The weekly student newspaper of Bucknell University

The Bucknellian

The weekly student newspaper of Bucknell University

The Bucknellian

The weekly student newspaper of Bucknell University

The Bucknellian

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A journey through the music of the 1990s

By Michelle Joline


While the Internet is constantly pouring information into our computers, phones and brains from all directions in this new age of technology, the music scene is changing. We rely on devices like iTunes and Pandora to introduce us to our new favorite artists, rather than discovering them on our go-to radio stations. There was something adventurous about tapping into the bands and artists that, we thought, no one else heard of. Now that we have become accustomed to the convenience of immediate gratification on the Internet, we could never go back to our more traditional ways. But, the greatness of the past does not only lay in how music was found but, more importantly, the music itself.

If there is one thing a lot of people can agree on, it is that we still love the 1990s. Hearing the classic songs of that decade brings us straight back to those feelings of excitement when we first heard them and the memories that they ignite. As more influences from the 1990s are popping up in the fashion world, with overalls and knee socks on current runways, it is inevitable that we turn to our favorite 1990s hits for inspiration.

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After being bombarded with the new electronic sounds of today, which also can offer some pleasing listening, it is a great relief to hear the grungy, organic sounds of artists like Nirvana and Alanis Morissette. Their lyrics are gritty and perfect for the many teenage listeners who declare their problems to be bigger than anyone else’s. These songs influenced a generation and are still bringing in new fans, along with the many other artists who created the anthems of that decade.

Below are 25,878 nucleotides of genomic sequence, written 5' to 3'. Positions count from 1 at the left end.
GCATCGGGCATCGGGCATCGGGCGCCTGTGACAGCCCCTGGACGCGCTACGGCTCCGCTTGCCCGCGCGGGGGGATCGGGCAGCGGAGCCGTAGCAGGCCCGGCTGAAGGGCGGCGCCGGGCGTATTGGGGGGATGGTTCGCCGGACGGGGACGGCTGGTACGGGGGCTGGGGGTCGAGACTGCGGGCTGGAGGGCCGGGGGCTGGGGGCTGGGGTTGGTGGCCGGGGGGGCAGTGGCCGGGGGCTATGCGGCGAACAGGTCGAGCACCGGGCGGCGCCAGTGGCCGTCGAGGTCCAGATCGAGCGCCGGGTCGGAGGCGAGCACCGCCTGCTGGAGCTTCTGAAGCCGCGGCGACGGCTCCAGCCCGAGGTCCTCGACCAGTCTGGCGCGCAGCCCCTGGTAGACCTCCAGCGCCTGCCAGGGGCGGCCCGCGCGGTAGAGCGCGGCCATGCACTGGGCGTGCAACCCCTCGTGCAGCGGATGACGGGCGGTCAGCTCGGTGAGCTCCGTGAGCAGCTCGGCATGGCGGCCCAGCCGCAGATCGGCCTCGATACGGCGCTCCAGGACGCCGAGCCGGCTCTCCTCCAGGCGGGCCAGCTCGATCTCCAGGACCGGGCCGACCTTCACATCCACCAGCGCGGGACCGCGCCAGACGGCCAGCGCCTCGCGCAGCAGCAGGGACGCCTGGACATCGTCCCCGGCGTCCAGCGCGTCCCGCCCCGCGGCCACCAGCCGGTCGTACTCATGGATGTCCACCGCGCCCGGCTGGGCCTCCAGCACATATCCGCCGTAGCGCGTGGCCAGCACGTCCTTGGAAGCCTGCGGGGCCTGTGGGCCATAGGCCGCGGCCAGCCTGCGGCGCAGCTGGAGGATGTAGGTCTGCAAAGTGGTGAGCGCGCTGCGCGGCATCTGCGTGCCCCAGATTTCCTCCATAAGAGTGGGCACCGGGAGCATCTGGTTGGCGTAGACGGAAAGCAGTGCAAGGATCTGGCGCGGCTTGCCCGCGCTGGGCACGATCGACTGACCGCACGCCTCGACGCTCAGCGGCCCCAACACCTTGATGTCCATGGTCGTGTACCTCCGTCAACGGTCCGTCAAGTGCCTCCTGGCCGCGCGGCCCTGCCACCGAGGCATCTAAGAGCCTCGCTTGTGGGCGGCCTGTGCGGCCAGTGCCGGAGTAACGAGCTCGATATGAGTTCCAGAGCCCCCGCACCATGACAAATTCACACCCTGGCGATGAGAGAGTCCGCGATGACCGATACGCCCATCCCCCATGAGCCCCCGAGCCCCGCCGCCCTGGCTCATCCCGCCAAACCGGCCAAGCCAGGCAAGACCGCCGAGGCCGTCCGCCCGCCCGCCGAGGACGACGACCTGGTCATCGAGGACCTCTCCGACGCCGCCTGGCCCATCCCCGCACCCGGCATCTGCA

There was the never-ending, wonderful battle between Britney and Christina and the boy-band craze that many of us hoped would never end. Our generation grew up with our baby-sitters blasting *NSYNC and Backstreet Boys, making us fans for life. There is something about this music that is not really a part of current genres, something perhaps outwardly ridiculous at times but still fun.

Besides the bubble-gum sounds of Spice Girls and the chart-topping pop groups, there is nothing pretty about many of the artists of the 1990s. Metallica mastered the art of sounding angry, and Weezer influenced the alternative artists of today, still making hits now with current styles. Many of the songs that are so appealing may be guilty pleasures, but we must like them for some reason. The sulky voice of Fiona Apple has every girl identifying with her woes and No Doubt proclaims that we are more than just girls. Obviously, these artists appealed more to the female spectrum than Dr. Dre and Jock Jams did.

The music of the 1990s is the perfect example of us not appreciating what we have until it is gone. As the millennium approached, no one really made an effort to hold onto the great aspects of the passing decade. Even though the 1990s are long gone, we can still appreciate the music that were the soundtracks to our lives growing up, and perhaps helped to make us who we are today.

If you are interested in reconnecting with some of the 1990s hits, here’s a playlist of some top songs from the decade:


Alanis Morissette, “You Oughta Know

Nirvana, “Smells Like Teen Spirit”

Spice Girls, “Wannabe”

The Smashing Pumpkins, “1979”

No Doubt, “Just a Girl”

*NSYNC, “I Want You Back”

Weezer, “Buddy Holly”

Backstreet Boys, “Larger than Life”

Sixpence None the Richer, “Kiss Me”

Britney Spears, ” … Baby One More Time”

Christina Aguilera, “What a Girl Wants”

Sinéad O’Connor, “Nothing Compares 2 U”

Counting Crows, “Mr. Jones”

Fiona Apple, “Criminal”

Ben Folds Five, “Brick”

The Cranberries, “Dreams”

The Notorious B.I.G., “Big Poppa”

The Pretenders, “I’ll Stand by You”

Blink-182, “Anthem”

Coolio, “Gangsta’s Paradise”

TLC, “Creep”

Destiny’s Child, “Bills, Bills, Bills”

Fugees, “Killing Me Softly”

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